Wednesday, 30 December 2015

fermi’s paradox or good fences make good neighbours

In the 1950s astrophysicist and futurist Enrico Fermi posed the question that encapsulated not whether we were alone in the Universe but rather where is everybody, and given his lack of the cosmological observations of the present, put forward a pretty stupendous conjecture that’s but puzzled over since. Granted that at the time, many of the important criteria were know—the extreme old age of the Universe, its size, the commonality of stars but significantly, the commonality of stars harbouring planets, approaching one hundred percent and it would probably be more unusual for a star not to have a solar system, still the expectation remained that there ought to be alien life out there in abundance. This postulate has inspired a lot of debate by individuals with far superior credentials but I think it’s a very worthwhile exercise to try to imagine the counterintuitive:

  • Intelligent life is something rare or unique—seemingly unlikely across the eons and vast distances, populated with stellar and planetary bodies, though natural cataclysm might account for relatively short-lived civilizations
  • It’s in the nature of intelligent life to destroy itself and others—more likely given our track record (seminal events like harnessing the destructive power of atom or bad environmental stewardship) and the fittest life forms to evolve would force out the weaker
  • We’re listening but not too chatty ourselves—the totem space-invaders depiction of the Arecibo Message represents one of the few times humans have intentionally reached out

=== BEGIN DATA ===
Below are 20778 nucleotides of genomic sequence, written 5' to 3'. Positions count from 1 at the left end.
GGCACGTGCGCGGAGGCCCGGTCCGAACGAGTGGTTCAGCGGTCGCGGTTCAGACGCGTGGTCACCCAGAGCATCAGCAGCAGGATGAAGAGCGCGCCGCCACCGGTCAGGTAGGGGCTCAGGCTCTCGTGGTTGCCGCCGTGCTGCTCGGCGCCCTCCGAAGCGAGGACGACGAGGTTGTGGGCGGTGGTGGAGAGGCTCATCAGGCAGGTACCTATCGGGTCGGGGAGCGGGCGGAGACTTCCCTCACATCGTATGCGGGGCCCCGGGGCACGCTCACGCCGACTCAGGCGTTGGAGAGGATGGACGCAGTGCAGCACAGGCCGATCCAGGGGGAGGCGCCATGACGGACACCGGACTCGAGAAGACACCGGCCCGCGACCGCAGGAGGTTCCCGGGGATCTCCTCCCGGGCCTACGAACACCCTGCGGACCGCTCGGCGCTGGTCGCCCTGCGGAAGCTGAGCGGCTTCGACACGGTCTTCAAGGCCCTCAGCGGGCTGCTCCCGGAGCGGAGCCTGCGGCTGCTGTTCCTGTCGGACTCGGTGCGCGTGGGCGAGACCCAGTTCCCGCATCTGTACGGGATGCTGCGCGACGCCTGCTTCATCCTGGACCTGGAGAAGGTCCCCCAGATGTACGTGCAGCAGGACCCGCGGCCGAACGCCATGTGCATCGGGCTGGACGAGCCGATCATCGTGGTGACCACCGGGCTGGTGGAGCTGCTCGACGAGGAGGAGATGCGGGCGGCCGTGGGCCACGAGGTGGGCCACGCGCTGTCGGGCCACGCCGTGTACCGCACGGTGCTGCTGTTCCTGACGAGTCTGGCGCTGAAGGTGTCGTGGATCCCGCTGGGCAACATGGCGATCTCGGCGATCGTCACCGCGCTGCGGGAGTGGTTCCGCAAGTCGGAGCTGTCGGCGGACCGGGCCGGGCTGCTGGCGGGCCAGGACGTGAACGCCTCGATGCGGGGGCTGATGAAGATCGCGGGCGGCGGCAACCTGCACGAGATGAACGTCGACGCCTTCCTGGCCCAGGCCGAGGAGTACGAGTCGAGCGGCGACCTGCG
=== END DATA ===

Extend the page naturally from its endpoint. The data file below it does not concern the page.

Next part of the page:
• The Earth is dismissed as something too exposed—hardy humans don’t hide within Dyson spheres and those with more delicate constitutions could not imagine that place being hospitable or like us, they’re turning in on themselves, content with virtual reality, fantasy and vicarious living or worried about economic and social disruption as exploitative schemes become unsustainable
  • Humans are intentional kept at bay—we are excluded as inmates of an alien zoo, they fear us given that our imagined portrayals of contact are often brutal, xenophobic and catastrophic
  • Aliens are too alien—their sense of timing or scale may be totally out of sync with ours or our symbols, glyphs and patterns go unrecognised like theirs do for us

What do you think? Do you have any theories? We don’t have any basis of comparison of course, except ourselves and though unlikely to disburden ourselves from esteem and bias, it is rather extraordinary that in the time that humans have existed, physiologically and intellectually recognisable as humans, all of recorded history—rounding it off to a segment of ten thousand years—could have repeated nearly two dozen times or more already, if allowed to play out from its inception to conclusion. All that fits into just the last few million years and does not even touch the billions that came before. The paradox itself could be responsible for this silence as a sort of self-propagating disbelief across the galaxy that surely we cannot be the first to reach out or be contacted.